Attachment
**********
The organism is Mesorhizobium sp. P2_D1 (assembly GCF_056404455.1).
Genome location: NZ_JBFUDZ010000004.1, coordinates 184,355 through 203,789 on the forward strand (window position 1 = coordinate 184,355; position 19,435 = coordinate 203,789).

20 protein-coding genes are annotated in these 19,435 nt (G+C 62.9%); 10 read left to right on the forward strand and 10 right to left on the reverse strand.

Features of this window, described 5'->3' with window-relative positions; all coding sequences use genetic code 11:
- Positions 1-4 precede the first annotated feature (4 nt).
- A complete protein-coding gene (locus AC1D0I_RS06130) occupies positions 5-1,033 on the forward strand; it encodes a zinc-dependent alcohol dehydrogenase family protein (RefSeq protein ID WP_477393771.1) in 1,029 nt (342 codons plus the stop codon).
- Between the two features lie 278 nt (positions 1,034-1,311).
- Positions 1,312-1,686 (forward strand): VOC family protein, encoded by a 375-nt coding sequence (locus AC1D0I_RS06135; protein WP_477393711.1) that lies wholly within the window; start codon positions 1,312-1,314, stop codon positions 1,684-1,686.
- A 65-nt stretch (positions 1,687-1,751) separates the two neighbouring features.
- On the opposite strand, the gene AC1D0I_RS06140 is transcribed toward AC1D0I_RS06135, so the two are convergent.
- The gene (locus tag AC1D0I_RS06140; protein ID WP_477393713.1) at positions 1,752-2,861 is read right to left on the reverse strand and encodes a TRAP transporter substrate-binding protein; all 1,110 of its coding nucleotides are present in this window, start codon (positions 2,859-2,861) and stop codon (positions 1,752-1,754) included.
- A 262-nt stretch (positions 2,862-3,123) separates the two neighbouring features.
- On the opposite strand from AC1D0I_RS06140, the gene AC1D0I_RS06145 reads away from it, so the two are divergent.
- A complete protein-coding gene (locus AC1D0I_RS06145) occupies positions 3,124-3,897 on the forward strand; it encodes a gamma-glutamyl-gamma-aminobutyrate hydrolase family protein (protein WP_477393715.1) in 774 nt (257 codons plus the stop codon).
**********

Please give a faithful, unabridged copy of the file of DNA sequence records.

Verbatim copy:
The organism is Mesorhizobium sp. P2_D1 (assembly GCF_056404455.1).
Genome location: NZ_JBFUDZ010000004.1, coordinates 184,355 through 203,789 on the forward strand (window position 1 = coordinate 184,355; position 19,435 = coordinate 203,789).

20 protein-coding genes are annotated in these 19,435 nt (G+C 62.9%); 10 read left to right on the forward strand and 10 right to left on the reverse strand.

Features of this window, described 5'->3' with window-relative positions; all coding sequences use genetic code 11:
- Positions 1-4 precede the first annotated feature (4 nt).
- A complete protein-coding gene (locus AC1D0I_RS06130) occupies positions 5-1,033 on the forward strand; it encodes a zinc-dependent alcohol dehydrogenase family protein (RefSeq protein ID WP_477393771.1) in 1,029 nt (342 codons plus the stop codon).
- Between the two features lie 278 nt (positions 1,034-1,311).
- Positions 1,312-1,686 (forward strand): VOC family protein, encoded by a 375-nt coding sequence (locus AC1D0I_RS06135; protein WP_477393711.1) that lies wholly within the window; start codon positions 1,312-1,314, stop codon positions 1,684-1,686.
- A 65-nt stretch (positions 1,687-1,751) separates the two neighbouring features.
- On the opposite strand, the gene AC1D0I_RS06140 is transcribed toward AC1D0I_RS06135, so the two are convergent.
- The gene (locus tag AC1D0I_RS06140; protein ID WP_477393713.1) at positions 1,752-2,861 is read right to left on the reverse strand and encodes a TRAP transporter substrate-binding protein; all 1,110 of its coding nucleotides are present in this window, start codon (positions 2,859-2,861) and stop codon (positions 1,752-1,754) included.
- A 262-nt stretch (positions 2,862-3,123) separates the two neighbouring features.
- On the opposite strand from AC1D0I_RS06140, the gene AC1D0I_RS06145 reads away from it, so the two are divergent.
- A complete protein-coding gene (locus AC1D0I_RS06145) occupies positions 3,124-3,897 on the forward strand; it encodes a gamma-glutamyl-gamma-aminobutyrate hydrolase family protein (protein WP_477393715.1) in 774 nt (257 codons plus the stop codon).